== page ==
DALE ROGER SINGLETON; CLAUDE RANDALL SINGLETON; BRUCE WAYNE SINGLETON, Plaintiffs- Appellees, v. COMMONWEALTH OF KENTUCKY, et al., Defendants, MARCHETTA CARMICLE, individual capacity, Defendant-Appellant.
This dispute concerns a conflict between a provision of the Medicaid statute and a corresponding Kentucky state regulation. In 2006, in an effort to tighten loopholes in the Medicaid Act that had allowed individuals to transfer assets below fair market value in order to qualify for Medicaid coverage, Congress amended the language of 42 U.S.C. § 1396p(c)(1)(F)(i). A corresponding Kentucky regulation, promulgated just four months later, mistakenly included the pre-amendment language of the provision.
Marchetta Carmicle, the Branch Manager for Eligibility Policy for the Kentucky Department of Medicaid Services, realized that Kentucky law could not contradict the federal Medicaid statute and thus enforced the corrected federal statute, not the uncorrected state regulation. Arguing that Kentucky was authorized by Congress to adopt a less restrictive alternative, the Singletons sued Carmicle and the state agency, claiming a right to relief under the state regulation. Because the federal Medicaid law preempts the contrary state regulation, we reverse the district court's denial of Carmicle's motion to dismiss the claims against her under Civil Rule 12(b)(6).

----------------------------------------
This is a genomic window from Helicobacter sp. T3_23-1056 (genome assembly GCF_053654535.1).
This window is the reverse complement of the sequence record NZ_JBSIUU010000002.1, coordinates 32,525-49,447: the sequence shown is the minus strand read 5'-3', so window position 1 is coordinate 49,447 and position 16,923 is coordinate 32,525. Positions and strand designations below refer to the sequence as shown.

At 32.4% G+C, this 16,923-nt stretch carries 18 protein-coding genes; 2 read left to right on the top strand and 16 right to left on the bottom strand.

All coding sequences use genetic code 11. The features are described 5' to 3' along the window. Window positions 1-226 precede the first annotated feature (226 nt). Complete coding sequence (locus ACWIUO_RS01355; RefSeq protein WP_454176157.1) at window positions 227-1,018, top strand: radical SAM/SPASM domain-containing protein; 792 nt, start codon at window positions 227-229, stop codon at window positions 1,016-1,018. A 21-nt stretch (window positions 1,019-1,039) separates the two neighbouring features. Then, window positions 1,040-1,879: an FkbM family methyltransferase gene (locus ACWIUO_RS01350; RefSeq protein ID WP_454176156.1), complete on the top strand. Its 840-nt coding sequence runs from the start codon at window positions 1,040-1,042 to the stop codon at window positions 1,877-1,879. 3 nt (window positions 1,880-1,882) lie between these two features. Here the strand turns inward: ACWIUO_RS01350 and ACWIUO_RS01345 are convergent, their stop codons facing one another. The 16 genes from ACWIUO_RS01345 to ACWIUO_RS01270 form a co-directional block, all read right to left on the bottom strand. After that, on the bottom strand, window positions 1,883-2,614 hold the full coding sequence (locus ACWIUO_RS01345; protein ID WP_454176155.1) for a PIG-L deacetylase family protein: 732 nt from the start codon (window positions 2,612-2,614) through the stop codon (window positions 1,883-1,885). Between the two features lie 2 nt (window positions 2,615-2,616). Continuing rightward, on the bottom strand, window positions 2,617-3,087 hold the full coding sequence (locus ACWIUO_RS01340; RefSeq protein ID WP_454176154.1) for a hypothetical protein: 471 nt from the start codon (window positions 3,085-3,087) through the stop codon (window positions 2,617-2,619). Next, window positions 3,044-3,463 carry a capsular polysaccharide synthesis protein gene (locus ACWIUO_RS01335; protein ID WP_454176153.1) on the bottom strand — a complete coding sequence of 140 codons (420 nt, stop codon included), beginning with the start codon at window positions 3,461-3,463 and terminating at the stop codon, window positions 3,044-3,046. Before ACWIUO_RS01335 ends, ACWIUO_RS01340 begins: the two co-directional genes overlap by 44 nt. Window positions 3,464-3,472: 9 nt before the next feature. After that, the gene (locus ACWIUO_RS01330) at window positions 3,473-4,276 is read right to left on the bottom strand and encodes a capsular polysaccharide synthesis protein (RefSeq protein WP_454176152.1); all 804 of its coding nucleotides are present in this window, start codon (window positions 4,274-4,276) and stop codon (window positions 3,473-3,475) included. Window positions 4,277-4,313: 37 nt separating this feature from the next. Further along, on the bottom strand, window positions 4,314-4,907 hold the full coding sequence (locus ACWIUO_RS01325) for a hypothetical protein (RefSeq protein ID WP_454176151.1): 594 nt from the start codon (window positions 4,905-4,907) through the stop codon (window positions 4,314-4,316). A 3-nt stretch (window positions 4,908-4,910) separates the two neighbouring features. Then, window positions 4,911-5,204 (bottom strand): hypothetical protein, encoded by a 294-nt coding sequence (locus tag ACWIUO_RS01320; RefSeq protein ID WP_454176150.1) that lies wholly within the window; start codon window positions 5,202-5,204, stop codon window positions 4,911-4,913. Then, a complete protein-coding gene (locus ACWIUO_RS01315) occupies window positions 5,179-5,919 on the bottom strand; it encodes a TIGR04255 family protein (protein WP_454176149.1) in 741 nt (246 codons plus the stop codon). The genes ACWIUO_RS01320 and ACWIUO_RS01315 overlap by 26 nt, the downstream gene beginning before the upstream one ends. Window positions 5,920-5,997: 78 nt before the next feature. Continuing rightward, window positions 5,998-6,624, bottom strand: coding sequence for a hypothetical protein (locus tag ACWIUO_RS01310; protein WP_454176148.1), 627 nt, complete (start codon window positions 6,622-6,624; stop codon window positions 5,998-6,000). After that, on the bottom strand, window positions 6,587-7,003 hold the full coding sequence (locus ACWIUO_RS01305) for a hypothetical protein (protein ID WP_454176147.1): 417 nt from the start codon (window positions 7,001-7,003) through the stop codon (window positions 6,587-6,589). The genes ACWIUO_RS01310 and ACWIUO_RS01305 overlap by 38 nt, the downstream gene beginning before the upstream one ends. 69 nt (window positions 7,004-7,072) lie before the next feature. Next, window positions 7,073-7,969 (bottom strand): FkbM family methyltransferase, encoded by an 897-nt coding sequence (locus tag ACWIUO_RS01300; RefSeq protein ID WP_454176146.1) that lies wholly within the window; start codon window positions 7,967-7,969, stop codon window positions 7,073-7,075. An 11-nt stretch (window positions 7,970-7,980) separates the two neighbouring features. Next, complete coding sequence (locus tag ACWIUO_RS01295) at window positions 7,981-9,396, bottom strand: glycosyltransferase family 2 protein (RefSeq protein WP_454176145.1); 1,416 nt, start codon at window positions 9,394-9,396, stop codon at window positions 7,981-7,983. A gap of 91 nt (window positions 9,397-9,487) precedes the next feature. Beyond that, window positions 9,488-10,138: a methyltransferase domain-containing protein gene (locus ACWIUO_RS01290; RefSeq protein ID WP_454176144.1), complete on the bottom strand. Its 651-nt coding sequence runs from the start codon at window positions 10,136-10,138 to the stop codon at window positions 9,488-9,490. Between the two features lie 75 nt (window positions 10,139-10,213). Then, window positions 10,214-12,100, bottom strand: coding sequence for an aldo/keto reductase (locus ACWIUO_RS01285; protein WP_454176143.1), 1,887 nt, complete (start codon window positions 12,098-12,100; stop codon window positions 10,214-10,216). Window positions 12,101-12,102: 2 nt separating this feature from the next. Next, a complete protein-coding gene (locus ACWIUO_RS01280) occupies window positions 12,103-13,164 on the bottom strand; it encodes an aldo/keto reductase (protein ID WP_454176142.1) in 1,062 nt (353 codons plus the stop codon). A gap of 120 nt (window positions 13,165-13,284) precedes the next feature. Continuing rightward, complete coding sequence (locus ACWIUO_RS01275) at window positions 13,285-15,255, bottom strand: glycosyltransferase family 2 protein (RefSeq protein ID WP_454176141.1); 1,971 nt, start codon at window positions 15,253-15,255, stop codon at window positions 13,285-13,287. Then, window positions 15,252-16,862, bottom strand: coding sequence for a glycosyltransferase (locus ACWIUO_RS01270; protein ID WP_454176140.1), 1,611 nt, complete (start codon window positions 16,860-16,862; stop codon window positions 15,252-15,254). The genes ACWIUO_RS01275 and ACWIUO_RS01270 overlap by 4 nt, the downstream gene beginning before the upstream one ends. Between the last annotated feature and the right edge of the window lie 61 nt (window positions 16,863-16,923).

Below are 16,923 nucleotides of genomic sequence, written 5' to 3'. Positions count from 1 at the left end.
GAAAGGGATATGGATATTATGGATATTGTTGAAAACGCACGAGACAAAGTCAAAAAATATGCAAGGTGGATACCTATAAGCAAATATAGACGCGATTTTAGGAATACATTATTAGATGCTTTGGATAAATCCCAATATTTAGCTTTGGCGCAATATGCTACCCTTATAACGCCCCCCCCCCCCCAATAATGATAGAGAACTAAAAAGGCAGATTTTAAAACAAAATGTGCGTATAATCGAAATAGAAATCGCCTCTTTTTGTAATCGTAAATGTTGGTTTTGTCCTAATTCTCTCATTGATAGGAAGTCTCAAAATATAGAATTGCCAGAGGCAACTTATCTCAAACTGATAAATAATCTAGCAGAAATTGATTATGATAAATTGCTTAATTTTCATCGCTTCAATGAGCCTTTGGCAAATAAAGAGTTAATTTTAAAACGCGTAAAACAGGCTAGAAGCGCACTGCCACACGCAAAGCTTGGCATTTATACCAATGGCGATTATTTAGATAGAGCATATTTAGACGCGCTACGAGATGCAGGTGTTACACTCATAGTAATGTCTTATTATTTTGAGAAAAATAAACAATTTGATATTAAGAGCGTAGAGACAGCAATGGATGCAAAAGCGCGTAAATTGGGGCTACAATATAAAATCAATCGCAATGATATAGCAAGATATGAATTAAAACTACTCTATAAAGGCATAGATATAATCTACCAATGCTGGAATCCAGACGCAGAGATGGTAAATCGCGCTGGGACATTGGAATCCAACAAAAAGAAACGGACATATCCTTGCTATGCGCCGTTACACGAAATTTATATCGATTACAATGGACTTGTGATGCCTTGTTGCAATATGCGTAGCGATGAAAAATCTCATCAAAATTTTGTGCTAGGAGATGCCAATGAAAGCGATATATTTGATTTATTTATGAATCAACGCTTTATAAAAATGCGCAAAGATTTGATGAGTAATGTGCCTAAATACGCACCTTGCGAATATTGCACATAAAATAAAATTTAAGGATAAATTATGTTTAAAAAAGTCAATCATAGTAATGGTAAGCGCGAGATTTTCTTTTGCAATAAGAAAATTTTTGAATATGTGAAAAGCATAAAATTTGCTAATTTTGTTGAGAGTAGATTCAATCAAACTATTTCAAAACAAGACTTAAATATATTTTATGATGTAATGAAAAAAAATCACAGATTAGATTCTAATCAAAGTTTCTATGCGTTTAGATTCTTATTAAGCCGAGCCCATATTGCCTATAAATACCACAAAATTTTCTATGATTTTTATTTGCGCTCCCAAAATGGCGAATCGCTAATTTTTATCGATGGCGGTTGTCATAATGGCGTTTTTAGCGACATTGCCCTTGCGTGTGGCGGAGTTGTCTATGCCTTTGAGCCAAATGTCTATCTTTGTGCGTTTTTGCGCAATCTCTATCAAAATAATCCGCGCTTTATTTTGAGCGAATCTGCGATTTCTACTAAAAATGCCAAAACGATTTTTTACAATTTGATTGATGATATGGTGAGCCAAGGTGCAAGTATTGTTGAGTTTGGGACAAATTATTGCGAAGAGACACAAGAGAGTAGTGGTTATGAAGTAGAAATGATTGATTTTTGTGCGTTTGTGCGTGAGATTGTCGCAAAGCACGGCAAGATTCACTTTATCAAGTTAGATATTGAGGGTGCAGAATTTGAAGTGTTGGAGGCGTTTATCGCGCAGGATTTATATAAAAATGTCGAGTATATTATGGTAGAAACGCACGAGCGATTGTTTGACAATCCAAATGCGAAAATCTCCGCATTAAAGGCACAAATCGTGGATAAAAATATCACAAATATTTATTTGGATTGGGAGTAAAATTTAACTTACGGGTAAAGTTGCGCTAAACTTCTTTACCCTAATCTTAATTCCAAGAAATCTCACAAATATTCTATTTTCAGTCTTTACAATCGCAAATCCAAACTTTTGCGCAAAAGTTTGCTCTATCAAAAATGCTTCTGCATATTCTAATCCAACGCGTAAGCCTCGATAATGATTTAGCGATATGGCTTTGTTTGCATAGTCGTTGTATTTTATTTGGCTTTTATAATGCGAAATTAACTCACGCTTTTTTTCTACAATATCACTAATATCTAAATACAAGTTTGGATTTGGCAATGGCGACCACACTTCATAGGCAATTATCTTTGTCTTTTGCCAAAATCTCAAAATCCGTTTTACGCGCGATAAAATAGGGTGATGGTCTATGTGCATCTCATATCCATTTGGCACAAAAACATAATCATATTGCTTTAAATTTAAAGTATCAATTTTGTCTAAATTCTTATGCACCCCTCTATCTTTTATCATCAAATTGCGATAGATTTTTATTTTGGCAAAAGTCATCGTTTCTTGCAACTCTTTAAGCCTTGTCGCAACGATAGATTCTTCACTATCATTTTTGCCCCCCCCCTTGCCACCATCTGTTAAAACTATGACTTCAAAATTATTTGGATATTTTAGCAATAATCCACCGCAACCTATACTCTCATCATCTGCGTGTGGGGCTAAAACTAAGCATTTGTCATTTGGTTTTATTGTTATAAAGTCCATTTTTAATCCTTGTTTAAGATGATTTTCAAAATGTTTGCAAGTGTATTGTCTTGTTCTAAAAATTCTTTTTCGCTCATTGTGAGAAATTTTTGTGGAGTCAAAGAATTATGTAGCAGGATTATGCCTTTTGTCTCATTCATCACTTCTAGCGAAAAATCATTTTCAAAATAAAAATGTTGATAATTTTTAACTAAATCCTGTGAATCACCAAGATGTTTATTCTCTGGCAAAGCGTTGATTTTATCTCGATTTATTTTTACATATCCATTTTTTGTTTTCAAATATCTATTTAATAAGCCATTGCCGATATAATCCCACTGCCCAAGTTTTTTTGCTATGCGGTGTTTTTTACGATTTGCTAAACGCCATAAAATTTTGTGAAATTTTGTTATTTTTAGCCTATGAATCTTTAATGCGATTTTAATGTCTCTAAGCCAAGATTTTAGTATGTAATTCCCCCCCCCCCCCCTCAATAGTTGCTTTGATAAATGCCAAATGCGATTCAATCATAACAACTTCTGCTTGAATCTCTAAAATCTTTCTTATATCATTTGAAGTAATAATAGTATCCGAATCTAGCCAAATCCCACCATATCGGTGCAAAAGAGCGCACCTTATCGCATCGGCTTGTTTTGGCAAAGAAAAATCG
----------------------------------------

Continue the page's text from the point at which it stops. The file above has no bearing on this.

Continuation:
Medicare does not cover “custodial care,” such as the services provided in nursing homes. 42 U.S.C. § 1395y(a)(9). Medicaid does. Id. § 1396d(a)(4)(A). By statutory design, an individual who needs custodial care must spend down any assets that exceed the Medicaid eligibility threshold before the government will pick up the tab. The spouse of an institutionalized individual is also required to chip in, but only up to a point. Congress does not consider the healthy spouse's income to be available to the institutionalized spouse, id. § 1396r-5(b)(1), and the healthy spouse may exclude a portion of the couple's assets, capped by statute, from consideration when determining Medicaid eligibility, see Hughes v. McCarthy, 734 F.3d 473, 475–76 (6th Cir. 2013).
To prevent people from evading these requirements by, say, giving their assets away to their children, the Medicaid statute requires each State to “look back” at an institutionalized individual's financial history to see if he or his spouse has disposed of any assets for less than fair market value in the past three years. In the event a couple makes any such dispositions, the State must strip the patient of Medicaid eligibility to a proportionate extent. See 42 U.S.C. § 1396p(c)(1).